This is a good working definition although Mueller, in the rest of the piece, as evidenced by even his footnotes in the section above seems to be arguing from a conclusion instead of to a conclusion (HT Viva Frei). The conclusion he arguing from is that populism is, described by him in Jungian terms, the shadow side of democracies. Actually the trajectory of the argument would lead him to exactly the opposite conclusion. Populism is, in fact, the very genesis and beginning of democracy. Afterall, the rise of the nation-state in Europe was the dawn of the Enlightenment period. Accompanying the Enlightenment was the rise of democratic political institutions. But, it was the force of populism that broke down monarchies, inherited aristocracies, and even eventually displaced Christendom as the operative political paradigm for Western Europe.
I see liberal capitalism and the rise of neo-feudalism and all manner of elitism in banking, media, the military industrial complex and big tech as the shadow side of democracy and not the other way around! Consolidation and centralization of power is the opposite of democracy and popular rule. The movement to de-centralize and diffuse economic and political power has been part and parcel of the populist enterprise since the dawn of Western democracy.
As far as his criticism that populism engenders xenophobia and the tyranny of the majority, such problems were anticipated by Locke which is specifically why he placed strict limitations on the force of government power, ensuring that civil liberties were protected. Shortly after Locke's writings, the UK passed the Bill of Rights in 1689 and Locke's ideas clearly inspired the US Bill of Rights in 1789, Granted, social inequities and racial discrimination existed. Colonialism and slavery were both still practiced. But even in these instances, it was largely populist movements that encouraged abolitionist movements as well as eventually universal suffrage.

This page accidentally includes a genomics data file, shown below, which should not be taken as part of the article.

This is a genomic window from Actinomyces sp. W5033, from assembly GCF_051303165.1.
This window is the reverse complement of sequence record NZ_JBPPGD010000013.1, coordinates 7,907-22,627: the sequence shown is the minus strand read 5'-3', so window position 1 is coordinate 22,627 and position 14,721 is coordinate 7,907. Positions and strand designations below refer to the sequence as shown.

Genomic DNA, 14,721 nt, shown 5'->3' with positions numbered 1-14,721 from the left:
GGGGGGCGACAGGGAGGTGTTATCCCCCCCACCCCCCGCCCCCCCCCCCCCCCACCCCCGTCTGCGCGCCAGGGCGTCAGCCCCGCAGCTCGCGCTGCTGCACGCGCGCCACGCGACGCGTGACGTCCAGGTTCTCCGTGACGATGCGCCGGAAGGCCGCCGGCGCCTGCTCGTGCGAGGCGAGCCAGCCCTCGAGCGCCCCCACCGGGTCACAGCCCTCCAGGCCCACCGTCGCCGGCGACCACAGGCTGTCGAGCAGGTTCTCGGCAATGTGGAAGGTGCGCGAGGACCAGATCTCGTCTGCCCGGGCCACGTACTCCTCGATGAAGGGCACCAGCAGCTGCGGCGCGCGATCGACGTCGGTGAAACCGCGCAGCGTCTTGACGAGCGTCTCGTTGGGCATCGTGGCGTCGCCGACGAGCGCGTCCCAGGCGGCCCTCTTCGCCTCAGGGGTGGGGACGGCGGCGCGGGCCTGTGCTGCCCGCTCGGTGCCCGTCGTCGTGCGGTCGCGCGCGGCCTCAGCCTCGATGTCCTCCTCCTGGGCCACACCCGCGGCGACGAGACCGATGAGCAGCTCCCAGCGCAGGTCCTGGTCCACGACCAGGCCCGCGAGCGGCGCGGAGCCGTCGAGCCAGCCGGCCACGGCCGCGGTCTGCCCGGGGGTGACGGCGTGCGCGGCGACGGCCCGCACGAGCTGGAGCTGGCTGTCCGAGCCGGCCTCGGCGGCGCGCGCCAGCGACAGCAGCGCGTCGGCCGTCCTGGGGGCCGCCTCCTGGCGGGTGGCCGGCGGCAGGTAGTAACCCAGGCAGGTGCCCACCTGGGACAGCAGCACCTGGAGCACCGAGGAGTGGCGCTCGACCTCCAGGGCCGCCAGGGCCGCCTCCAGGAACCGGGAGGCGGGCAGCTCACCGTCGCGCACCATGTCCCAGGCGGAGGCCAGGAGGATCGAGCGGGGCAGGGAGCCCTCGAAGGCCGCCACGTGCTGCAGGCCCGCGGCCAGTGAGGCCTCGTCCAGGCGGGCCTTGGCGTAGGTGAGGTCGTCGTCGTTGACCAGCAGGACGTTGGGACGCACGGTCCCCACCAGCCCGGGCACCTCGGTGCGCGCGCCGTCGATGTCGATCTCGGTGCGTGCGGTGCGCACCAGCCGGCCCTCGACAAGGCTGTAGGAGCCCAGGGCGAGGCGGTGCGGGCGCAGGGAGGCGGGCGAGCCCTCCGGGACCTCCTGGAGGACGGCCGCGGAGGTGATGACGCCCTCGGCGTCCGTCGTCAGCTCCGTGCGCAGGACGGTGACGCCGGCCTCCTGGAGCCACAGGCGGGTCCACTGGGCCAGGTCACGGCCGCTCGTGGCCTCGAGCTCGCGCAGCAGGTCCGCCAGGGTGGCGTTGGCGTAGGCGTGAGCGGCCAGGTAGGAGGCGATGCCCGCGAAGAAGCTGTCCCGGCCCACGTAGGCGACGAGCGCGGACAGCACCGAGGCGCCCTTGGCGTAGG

In the modern era, government and centralized power has been interpreted as an impediment to human flourishing. Anticipating contemporary theorizing on the force of governmentality, also referred to in the literature as bio-politics, the French anarchist Proudhon wrote that to be governed means to be “noted, registered, enrolled, taxed, stamped, measured, numbered, assessed, licensed, authorized, admonished, forbidden, reformed, corrected, punished .... repressed, fined, despised, harassed, tracked, abused, clubbed, disarmed, choked, imprisoned, judged, condemned, shot, deported, sacrificed, sold, betrayed ... mocked, ridiculed, outraged, dishonoured”. HT Ferretti in Beyond Electoralism: Reflections on anarchy, populism, and the crisis of electoral politics
The political problem that exists is in our world is the problem of governmentally - how we are to be governed. This was precisely the issue Foucault was grappling with before his death and it remains the key problem today. Framing the problem as populism obscures the entire problem - namely how will we be governed? That means asking critical questions of who governs us how are we being governed? The answer to that question, for me, leads to an analytics of what is called "Neo-feudalism". Populism is one tool to deconstruct the feudal edifice - both historically and presently.
There can be no central program or party of populism since, by definition, populism is diverse. Diverse forms emerge in response to unique circumstances facing a particular community. These communities simply require spaces to organize and develop in order to ensure that the constituents can flourish. Growth is bottom up and not top down. But we have learned in our human evolution that discrimination and colonialism are each negative movements - human rights instruments protects the former and populism guards against the latter (colonialism of all types and descriptions).
By ensuring that we have robust international human rights protections, the tyranny of the majority can be avoided through the development of republican forms of convivial democratic communities akin to what the US founders envisioned (although what they envisioned does not even closely resemble the lived experience of most Americans today). The shadow side of the rise of populist democracy is precisely what is broadly referred to and Neo-feudalism and not the other way around.